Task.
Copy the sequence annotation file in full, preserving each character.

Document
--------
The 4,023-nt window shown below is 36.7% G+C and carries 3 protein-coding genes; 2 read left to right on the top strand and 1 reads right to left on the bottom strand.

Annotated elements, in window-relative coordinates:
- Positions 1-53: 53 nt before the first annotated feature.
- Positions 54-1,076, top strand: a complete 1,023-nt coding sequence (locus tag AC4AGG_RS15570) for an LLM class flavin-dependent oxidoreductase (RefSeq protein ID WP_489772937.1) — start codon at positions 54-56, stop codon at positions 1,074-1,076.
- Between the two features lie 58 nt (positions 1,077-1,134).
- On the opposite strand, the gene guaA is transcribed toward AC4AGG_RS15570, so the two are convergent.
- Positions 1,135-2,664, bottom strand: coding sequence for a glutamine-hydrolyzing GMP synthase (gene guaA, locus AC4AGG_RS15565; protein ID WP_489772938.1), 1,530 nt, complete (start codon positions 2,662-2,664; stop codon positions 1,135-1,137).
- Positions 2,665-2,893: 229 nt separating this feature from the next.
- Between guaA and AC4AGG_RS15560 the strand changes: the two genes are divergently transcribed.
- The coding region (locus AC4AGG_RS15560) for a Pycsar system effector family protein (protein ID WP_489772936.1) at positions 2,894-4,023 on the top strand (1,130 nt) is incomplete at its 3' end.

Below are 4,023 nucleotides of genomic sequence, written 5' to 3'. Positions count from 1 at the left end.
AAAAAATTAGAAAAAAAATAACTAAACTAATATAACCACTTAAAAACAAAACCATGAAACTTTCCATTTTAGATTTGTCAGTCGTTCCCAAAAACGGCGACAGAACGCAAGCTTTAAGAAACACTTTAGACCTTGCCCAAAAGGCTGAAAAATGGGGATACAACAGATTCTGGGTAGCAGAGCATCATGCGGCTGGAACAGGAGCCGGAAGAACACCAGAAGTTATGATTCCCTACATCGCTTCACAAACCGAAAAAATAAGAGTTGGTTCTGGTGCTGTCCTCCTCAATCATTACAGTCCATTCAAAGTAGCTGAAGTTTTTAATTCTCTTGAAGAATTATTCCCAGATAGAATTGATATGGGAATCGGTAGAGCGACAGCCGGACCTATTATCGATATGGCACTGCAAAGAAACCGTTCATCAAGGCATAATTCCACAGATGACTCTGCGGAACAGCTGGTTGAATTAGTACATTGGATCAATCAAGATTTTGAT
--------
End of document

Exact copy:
The 4,023-nt window shown below is 36.7% G+C and carries 3 protein-coding genes; 2 read left to right on the top strand and 1 reads right to left on the bottom strand.

Annotated elements, in window-relative coordinates:
- Positions 1-53: 53 nt before the first annotated feature.
- Positions 54-1,076, top strand: a complete 1,023-nt coding sequence (locus tag AC4AGG_RS15570) for an LLM class flavin-dependent oxidoreductase (RefSeq protein ID WP_489772937.1) — start codon at positions 54-56, stop codon at positions 1,074-1,076.
- Between the two features lie 58 nt (positions 1,077-1,134).
- On the opposite strand, the gene guaA is transcribed toward AC4AGG_RS15570, so the two are convergent.
- Positions 1,135-2,664, bottom strand: coding sequence for a glutamine-hydrolyzing GMP synthase (gene guaA, locus AC4AGG_RS15565; protein ID WP_489772938.1), 1,530 nt, complete (start codon positions 2,662-2,664; stop codon positions 1,135-1,137).
- Positions 2,665-2,893: 229 nt separating this feature from the next.
- Between guaA and AC4AGG_RS15560 the strand changes: the two genes are divergently transcribed.
- The coding region (locus AC4AGG_RS15560) for a Pycsar system effector family protein (protein ID WP_489772936.1) at positions 2,894-4,023 on the top strand (1,130 nt) is incomplete at its 3' end.

Below are 4,023 nucleotides of genomic sequence, written 5' to 3'. Positions count from 1 at the left end.
AAAAAATTAGAAAAAAAATAACTAAACTAATATAACCACTTAAAAACAAAACCATGAAACTTTCCATTTTAGATTTGTCAGTCGTTCCCAAAAACGGCGACAGAACGCAAGCTTTAAGAAACACTTTAGACCTTGCCCAAAAGGCTGAAAAATGGGGATACAACAGATTCTGGGTAGCAGAGCATCATGCGGCTGGAACAGGAGCCGGAAGAACACCAGAAGTTATGATTCCCTACATCGCTTCACAAACCGAAAAAATAAGAGTTGGTTCTGGTGCTGTCCTCCTCAATCATTACAGTCCATTCAAAGTAGCTGAAGTTTTTAATTCTCTTGAAGAATTATTCCCAGATAGAATTGATATGGGAATCGGTAGAGCGACAGCCGGACCTATTATCGATATGGCACTGCAAAGAAACCGTTCATCAAGGCATAATTCCACAGATGACTCTGCGGAACAGCTGGTTGAATTAGTACATTGGATCAATCAAGATTTTGAT